RAB took a look at Alex Rodriguez's contact rate last week, and though Alex has started to pick some of his numbers up during the last few games -- his slash line has improved over the past four games from .253/.345/.414 to .286/.381/.464 -- and his solo job vs. Boston on Sunday night was probably the happiest I've ever been following a home run that found the Yankees still down by four runs -- I wanted to dig a bit deeper into the numbers to see if there was any reason in particular why 'Rod's not knocking more balls out of the park.
The below table shows historical batted ball numbers for A-Rod, his year-to-date home run totals (in this case, through the first 31 games of each season), and his season home run totals (all data c/o Fangraphs and B-Ref):
As Mike Axisa noted in the aforelinked post, A-Rod's current fly ball percentage of 36.7% is below his career average of 39.9%, while his HR/FB ratio of 8.3% comically lags his 23.4% career rate. For the nine seasons worth of data we have available, the only time A-Rod's HR/FB rate has ever been below 20% was 2004, a year in which he still smacked 36 home runs.
So not only is Alex hitting less fly balls than he ever has at any point during the last nine seasons, the ones he is hitting are not being hit with as much authority as usual. Clearly his HR/FB rate obviously won't be below 10% all year, but it is a bit disconcerting that he's at his lowest HR total through 31 games since 1995, and he wasn't yet a full-time player at that point.
Here are the different pitch types A-Rod has seen:
While it's a bit tough to draw comparisons between 31 games worth of numbers and full seasons, the primary data that jumps out here is that 'Rod is seeing less sliders and far more cut fastballs than usual. Though 5.9% is obviously still a very low percentage of all pitches seen, not only is a well-located cut fastball hard to hit in the first place, but it's ridiculously hard to hit out of the park.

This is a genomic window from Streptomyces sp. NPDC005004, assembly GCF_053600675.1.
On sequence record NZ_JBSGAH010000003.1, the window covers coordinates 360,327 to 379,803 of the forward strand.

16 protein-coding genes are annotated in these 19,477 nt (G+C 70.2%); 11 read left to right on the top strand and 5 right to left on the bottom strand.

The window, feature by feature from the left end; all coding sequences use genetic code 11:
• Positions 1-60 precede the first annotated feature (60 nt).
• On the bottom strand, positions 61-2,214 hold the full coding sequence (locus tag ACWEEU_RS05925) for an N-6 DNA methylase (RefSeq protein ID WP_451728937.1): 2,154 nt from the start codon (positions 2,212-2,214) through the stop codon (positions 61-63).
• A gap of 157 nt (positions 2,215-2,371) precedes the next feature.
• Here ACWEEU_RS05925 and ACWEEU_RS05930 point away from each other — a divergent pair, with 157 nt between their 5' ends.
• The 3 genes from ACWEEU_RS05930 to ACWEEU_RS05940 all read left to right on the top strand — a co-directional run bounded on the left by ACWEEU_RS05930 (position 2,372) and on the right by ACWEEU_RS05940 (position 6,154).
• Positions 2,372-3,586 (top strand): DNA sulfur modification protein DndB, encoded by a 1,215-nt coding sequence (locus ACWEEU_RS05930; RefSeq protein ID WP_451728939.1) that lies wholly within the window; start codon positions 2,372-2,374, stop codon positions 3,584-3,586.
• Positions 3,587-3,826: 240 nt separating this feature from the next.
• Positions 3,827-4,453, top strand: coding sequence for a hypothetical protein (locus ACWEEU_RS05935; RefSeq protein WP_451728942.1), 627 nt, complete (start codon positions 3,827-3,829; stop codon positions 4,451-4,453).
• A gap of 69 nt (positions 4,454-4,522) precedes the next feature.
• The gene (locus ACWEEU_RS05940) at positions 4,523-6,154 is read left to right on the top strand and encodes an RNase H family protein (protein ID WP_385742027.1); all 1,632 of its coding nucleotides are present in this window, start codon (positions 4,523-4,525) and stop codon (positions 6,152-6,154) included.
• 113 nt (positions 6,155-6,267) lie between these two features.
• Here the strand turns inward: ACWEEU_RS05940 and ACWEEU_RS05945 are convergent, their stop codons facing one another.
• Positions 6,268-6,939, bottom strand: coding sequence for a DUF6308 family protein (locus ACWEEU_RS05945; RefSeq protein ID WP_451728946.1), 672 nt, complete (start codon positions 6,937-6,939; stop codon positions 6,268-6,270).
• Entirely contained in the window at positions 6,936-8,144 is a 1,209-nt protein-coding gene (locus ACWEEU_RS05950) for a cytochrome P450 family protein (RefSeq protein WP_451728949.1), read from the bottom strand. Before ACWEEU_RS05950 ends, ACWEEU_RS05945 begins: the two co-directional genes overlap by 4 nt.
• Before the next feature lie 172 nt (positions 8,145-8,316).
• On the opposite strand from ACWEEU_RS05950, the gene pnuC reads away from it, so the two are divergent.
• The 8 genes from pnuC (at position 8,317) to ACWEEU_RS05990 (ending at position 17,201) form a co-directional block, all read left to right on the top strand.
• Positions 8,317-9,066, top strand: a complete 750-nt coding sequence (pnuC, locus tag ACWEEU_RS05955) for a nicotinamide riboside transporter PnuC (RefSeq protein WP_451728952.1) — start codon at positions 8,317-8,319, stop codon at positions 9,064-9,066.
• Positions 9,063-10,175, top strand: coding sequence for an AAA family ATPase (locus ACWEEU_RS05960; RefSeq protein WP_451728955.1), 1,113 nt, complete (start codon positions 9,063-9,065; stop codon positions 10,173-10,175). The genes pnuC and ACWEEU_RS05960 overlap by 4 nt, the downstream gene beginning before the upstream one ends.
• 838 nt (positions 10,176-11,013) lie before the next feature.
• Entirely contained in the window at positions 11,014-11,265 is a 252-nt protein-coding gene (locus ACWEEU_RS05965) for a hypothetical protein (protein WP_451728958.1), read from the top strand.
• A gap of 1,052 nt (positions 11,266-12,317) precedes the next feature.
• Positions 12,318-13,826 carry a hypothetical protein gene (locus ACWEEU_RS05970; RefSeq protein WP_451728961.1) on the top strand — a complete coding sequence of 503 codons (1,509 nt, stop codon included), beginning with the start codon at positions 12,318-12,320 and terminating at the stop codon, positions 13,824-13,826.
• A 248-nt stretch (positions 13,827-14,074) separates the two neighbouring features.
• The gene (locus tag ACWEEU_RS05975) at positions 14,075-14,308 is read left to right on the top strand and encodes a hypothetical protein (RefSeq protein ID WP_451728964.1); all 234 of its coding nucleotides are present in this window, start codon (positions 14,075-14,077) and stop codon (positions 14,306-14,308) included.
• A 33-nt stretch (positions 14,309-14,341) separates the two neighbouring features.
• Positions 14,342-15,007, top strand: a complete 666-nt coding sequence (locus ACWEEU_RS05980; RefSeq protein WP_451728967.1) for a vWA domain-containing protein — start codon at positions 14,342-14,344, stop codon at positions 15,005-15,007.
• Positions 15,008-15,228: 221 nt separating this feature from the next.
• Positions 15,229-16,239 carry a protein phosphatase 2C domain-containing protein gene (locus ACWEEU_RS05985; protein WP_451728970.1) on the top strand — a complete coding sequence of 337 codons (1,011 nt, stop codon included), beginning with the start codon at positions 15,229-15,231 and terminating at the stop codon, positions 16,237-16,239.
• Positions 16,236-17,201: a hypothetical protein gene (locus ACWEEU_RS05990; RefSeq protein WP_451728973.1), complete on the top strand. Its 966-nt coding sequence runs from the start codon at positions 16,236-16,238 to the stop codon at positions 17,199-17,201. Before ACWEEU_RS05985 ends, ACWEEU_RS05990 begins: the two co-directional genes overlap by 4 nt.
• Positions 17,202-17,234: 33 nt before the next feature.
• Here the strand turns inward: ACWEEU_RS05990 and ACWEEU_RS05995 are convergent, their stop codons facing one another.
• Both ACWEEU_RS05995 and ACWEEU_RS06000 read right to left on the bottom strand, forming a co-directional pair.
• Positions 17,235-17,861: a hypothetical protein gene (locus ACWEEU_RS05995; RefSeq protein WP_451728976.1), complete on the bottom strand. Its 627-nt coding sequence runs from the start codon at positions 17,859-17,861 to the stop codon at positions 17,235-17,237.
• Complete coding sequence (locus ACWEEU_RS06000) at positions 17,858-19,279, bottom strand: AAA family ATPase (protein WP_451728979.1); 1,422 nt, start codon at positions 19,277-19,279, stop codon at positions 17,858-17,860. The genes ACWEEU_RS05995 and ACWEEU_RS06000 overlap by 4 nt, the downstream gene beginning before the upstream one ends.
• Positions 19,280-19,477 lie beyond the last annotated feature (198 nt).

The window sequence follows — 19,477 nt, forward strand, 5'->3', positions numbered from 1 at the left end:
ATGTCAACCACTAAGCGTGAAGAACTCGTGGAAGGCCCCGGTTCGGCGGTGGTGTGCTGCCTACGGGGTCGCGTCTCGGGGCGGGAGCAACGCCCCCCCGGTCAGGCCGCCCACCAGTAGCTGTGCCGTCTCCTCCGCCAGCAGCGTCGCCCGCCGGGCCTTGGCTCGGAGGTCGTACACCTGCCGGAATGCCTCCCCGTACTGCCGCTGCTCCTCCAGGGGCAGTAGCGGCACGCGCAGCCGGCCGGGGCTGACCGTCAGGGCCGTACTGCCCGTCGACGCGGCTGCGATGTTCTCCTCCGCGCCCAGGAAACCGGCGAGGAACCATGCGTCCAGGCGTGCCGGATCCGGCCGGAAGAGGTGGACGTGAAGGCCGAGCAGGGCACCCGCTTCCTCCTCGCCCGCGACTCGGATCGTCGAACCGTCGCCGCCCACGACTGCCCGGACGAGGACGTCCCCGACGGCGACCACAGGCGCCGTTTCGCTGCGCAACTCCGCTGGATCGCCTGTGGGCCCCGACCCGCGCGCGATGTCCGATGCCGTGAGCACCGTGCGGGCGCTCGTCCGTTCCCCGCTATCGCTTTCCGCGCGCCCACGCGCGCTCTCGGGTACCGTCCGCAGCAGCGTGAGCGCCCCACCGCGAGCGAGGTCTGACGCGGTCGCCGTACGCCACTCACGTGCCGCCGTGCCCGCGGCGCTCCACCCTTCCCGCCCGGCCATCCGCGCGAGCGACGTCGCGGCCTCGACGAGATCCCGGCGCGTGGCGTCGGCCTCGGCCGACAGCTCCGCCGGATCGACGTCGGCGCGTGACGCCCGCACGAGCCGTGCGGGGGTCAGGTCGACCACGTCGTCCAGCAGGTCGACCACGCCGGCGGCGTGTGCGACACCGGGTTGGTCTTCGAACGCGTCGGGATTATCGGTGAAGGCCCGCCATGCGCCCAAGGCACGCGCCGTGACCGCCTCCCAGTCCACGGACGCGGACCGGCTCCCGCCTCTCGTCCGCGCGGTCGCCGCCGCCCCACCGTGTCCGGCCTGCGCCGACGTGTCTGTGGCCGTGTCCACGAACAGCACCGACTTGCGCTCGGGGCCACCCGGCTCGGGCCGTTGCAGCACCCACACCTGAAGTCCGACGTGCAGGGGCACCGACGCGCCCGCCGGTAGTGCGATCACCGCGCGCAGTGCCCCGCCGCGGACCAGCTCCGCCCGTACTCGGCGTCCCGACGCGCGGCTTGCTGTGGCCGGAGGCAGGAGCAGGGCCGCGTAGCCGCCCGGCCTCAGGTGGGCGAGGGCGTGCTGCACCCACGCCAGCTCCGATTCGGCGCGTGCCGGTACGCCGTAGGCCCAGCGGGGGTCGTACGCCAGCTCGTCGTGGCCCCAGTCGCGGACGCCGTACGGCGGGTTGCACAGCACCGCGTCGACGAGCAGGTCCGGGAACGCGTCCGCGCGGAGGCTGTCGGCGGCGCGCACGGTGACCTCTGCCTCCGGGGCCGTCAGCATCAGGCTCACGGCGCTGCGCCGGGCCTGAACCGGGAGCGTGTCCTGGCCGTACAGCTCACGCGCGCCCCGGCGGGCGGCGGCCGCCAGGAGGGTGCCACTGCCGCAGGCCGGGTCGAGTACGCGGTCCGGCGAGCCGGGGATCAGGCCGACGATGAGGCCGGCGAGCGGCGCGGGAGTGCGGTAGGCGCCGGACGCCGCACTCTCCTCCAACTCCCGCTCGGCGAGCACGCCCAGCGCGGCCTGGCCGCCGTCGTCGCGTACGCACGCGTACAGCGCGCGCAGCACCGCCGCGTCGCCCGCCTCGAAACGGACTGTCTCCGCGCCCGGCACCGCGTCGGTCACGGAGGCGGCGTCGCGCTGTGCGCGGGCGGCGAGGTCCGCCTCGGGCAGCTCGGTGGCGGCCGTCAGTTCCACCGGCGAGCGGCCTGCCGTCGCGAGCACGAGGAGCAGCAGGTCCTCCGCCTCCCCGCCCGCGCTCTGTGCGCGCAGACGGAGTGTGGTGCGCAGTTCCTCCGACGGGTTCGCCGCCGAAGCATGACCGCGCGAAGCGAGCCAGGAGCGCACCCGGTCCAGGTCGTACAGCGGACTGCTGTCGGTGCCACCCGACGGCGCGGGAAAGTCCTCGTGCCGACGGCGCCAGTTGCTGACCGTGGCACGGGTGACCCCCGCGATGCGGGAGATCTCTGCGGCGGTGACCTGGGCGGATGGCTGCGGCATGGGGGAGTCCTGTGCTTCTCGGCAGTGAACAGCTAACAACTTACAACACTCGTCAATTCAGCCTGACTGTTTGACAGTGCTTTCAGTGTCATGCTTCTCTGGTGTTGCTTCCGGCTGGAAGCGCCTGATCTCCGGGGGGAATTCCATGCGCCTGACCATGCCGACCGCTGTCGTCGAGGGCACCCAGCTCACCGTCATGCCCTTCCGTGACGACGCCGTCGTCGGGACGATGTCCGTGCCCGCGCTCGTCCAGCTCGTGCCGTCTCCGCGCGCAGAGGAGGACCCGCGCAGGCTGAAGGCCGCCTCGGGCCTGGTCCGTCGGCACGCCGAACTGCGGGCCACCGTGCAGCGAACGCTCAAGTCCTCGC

Were the fastball percentage to hold up it'd be his highest rate seen since 2003, a year in which he clubbed 47 bombs. Given his low home run totals it seems as though pitchers are more willing to challenge A-Rod with heat. I haven't seen diminished bat speed from A-Rod, and if he continues to see more fastballs than usual it'd be great to see him start putting them where they belong.
And here are his swing percentages:
As Mike noted in his post on RAB, A-Rod is making contact with a ridiculous 97.3% of the pitches he's swinging at in the strike zone, compared to a career average of 83.2%. As you can see, the top 10 in Z-Contact% isn't exactly loaded with 40-home-run-power guys, and it's odd to see A-Rod's name up there along with league-leader Marco Scutaro, our own Brett Gardner and Juan Pierre, among other low-SLG hitters.
Alex is also swinging at more pitches out of the zone than he historically has (23.3% to 20.5% career) and less in the zone (64.8% to 67.9%). He's also swinging at less overall pitches in general (his 41.4% rate is the lowest of the past nine seasons, compared to 43.8% career), but the ones he is swinging at he's making crazy contact on -- 63.2% contact rate on out-of-the-zone pitches (which would be a career-high) compared to 50.6% for his career, and of course, the aforementioned 97.3% contact rate at pitches in the zone. These numbers give him an overall contact percentage of 86.5%, well above his career rate of 75.4%.
He's also seeing more balls than he ever has before (43.7% Zone%) and less first-pitch strikes (50.8%). Basically it looks like A-Rod's not getting a ton of great pitches to swing at (5.5% Swinging Strike%), but when he is swinging he's making arguably too much contact.
Between the relative lack of pitches in the zone he's seeing, low number of first-pitch strikes and higher number of fastballs and cutters being thrown his way, A-Rod's best bet is to probably utilize just a bit more of that trademark patience and wait for his pitch (though both his walk rate -- 13.4% -- is above his career average, his K% is significantly under, and he's apparently seeing even more pitches per plate appearance than he usually does). I don't know if any of the advanced statistical sites have stats on hitters' numbers after a specific number of pitches seen in a given at-bat (I'm sure it's out there somewhere), but I'd guess that a good percentage of A-Rod's homers come with at least two balls in the count and four total pitches thrown.
Despite the power outage thus far, Alex is still getting his hits and taking his walks, and I'm sure we'll all have a good laugh that Alex's HR/FB ratio was ever as low as 8.3% once he goes off.